Last September, the UK's Citizens Advice Bureau (CAB) filed a super-complaint with the Competition and Markets Authority (CMA) calling for more to be done to tackle the ‘loyalty penalty’ being paid by longstanding customers in five markets: mobile phone contracts, broadband, cash savings, home insurance and mortgages. The ‘loyalty penalty’ refers to suppliers penalising existing customers by charging them higher prices than new customers when their contracts renew.
In December 2018, the CMA published its response to the super-complaint and outlined a step-change plan to loyal customers being penalised, having calculated that customers who stay loyal to their providers are losing out on over £4bn a year.
The CMA admitted that not enough has been done to date and estimated that the cost to British consumers could actually be more than initially estimated if loyalty penalties also arise in other auto-renewal markets, such as subscription services.
The CMA’s response identified a range of supplier practices that they deemed unacceptable in that they exploit the loyalty of their customers that keeps them from switching to other providers. As such, it detailed three key steps to fix the issue:
- providing support to consumers through the use of 'smart data', such as price comparison websites, automatic switching services and local face-to-face advisory services
- enforcement against businesses engaging in harmful and unacceptable practices
- targeted direct pricing interventions to either limit price differences or introduce price caps where there is a clear need
In addition, the CMA has put forward recommendations to the FCA and Ofcom for consideration across their specific markets. This demonstrates that the CMA is taking a comprehensive, joined up approach in conjunction with the appropriate regulators.
What will the impact be?
In essence, the CMA reforms are designed to protect consumers. They will help put a stop to the practice of making it overly difficult for people to exercise choice, and then exploiting those who do not switch.
However, potential unintended consequences might change the dynamics of the currently competitive marketplace. Price differentiation drives switching, so there could be less incentive for customers to shop around if pricing interventions are put in place.
Alternatively, the move could be identified as a window of opportunity for providers, offering the chance to attract new customers from those who feel they have been ‘ripped’ off by their current provider.
Ensuring a robust approach
In order to retain and attract new customers, suppliers must ensure that they critically evaluate their pricing schemes to ensure that the price differences between customers can be reasonably justified. They must differentiate themselves from competitors via a customer-centric approach. For example, they could ensure that long-standing customers are not penalised for remaining with a supplier, instead rewarding loyalty.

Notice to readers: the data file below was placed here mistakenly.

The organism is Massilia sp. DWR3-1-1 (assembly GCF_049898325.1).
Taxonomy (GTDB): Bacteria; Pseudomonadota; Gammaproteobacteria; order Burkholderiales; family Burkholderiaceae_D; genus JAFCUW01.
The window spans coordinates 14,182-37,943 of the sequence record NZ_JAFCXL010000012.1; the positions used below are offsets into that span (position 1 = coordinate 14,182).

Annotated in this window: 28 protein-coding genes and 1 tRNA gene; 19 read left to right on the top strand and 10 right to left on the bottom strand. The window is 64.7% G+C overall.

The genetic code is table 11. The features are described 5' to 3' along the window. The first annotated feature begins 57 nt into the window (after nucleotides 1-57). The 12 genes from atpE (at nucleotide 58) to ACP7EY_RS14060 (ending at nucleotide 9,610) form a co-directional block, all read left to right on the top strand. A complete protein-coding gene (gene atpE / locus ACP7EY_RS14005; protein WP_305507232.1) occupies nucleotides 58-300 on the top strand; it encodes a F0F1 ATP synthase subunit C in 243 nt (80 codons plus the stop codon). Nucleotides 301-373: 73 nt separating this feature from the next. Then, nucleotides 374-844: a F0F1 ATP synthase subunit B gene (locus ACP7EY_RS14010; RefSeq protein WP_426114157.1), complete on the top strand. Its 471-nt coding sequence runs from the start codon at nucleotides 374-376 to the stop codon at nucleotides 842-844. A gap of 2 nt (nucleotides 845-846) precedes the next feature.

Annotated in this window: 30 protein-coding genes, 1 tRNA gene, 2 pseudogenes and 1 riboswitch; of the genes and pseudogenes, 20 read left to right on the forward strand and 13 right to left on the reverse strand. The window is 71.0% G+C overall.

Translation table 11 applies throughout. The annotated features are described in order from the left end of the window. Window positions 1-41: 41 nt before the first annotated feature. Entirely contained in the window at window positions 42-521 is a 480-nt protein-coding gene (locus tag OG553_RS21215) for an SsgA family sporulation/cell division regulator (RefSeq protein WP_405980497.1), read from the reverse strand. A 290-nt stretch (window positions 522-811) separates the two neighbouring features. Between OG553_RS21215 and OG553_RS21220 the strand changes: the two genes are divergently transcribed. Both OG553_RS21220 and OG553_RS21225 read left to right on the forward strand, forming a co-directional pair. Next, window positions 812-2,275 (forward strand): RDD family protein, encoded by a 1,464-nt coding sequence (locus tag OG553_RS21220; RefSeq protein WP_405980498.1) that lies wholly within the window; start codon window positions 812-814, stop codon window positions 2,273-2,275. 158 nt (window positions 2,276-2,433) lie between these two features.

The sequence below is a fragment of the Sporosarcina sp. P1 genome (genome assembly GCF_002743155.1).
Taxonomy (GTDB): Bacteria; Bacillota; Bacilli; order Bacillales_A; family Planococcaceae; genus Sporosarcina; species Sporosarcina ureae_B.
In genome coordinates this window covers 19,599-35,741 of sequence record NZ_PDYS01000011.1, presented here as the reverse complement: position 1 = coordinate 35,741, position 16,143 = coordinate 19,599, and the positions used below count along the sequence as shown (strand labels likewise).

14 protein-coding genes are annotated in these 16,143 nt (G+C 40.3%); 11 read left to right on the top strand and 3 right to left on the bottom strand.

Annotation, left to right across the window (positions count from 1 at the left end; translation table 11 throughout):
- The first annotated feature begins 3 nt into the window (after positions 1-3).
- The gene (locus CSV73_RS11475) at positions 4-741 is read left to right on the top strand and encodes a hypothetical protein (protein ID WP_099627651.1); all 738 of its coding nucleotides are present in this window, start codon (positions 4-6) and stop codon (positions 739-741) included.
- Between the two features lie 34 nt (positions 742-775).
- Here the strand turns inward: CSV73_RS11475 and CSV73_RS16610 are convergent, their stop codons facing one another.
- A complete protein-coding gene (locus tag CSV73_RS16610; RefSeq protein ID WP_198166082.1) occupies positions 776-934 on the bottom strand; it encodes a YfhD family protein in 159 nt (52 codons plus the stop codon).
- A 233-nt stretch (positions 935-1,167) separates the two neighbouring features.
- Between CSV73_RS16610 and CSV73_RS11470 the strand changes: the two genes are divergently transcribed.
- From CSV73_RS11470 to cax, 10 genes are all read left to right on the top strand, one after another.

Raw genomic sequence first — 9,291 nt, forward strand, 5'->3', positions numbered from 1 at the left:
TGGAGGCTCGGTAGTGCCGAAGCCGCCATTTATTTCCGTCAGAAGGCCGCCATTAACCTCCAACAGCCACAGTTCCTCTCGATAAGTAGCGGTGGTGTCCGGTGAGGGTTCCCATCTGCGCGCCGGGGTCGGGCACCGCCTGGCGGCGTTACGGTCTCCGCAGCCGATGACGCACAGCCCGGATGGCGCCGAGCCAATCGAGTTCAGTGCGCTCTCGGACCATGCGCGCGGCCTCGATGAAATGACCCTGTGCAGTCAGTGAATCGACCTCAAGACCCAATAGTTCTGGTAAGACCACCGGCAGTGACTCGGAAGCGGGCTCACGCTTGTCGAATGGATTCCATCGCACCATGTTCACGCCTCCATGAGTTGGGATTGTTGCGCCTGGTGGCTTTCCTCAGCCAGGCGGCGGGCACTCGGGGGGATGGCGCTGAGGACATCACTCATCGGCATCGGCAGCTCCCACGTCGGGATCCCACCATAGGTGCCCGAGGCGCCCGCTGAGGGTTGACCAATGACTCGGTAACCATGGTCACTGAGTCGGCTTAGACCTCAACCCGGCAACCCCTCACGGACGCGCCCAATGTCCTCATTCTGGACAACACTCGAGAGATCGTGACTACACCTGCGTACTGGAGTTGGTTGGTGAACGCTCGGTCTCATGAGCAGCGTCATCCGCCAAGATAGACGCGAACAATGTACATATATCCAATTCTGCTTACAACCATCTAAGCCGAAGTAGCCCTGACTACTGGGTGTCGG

This self-scrutiny must also focus on those most vulnerable in our society. This group remains a huge focus for regulators, as they are most at risk of paying more and may be least able to afford it. As such, suppliers and regulators must identify and monitor vulnerable customers to ensure they are not disproportionately impacted by the penalty.
CMA ‘Core Principles’ for change
The CMA outlines a number of best practice principles that firms can be basing future changes on.
Firstly, customers should be able to exit a contract as easily as they entered it. Customers can sign up to services with the click of a button these days, so there needs to be an equivalent ability that allows them to leave.
When customers do choose to leave, they should not face exit fees or penalties if they have reached a minimum term. Switching should also generally be managed by the gaining supplier. This would function much like the Current Account Switch Service does now between banks and building societies.
Auto-renewal should also be an ‘opt in’ feature. In general, customers need to be sufficiently informed about their contract’s renewal format and of any price increase they may face well ahead of time.
The CMA will publish a progress update in six months, alongside updates from the FCA and Ofcom on the development of their own activities. There will be specific regulatory requirements that come from this focus, no doubt, but in the meantime, suppliers will need to drastically change their internal policies and procedures to ensure they are meeting best practice guidelines on treating customers fairly.
Huntswood is a leading resourcing and advisory provider, supporting companies and authorities manage changes to policies and procedures and ensuring they are focused on treating customers fairly. Huntswood implements expert learning and development programmes to ensure staff are equipped to deal with customer complaints. Huntswood can also provide expert case handlers with specialist regulatory knowledge to supplement existing staff, either based on providers’ local sites or by using their own managed outsourced sites across the UK.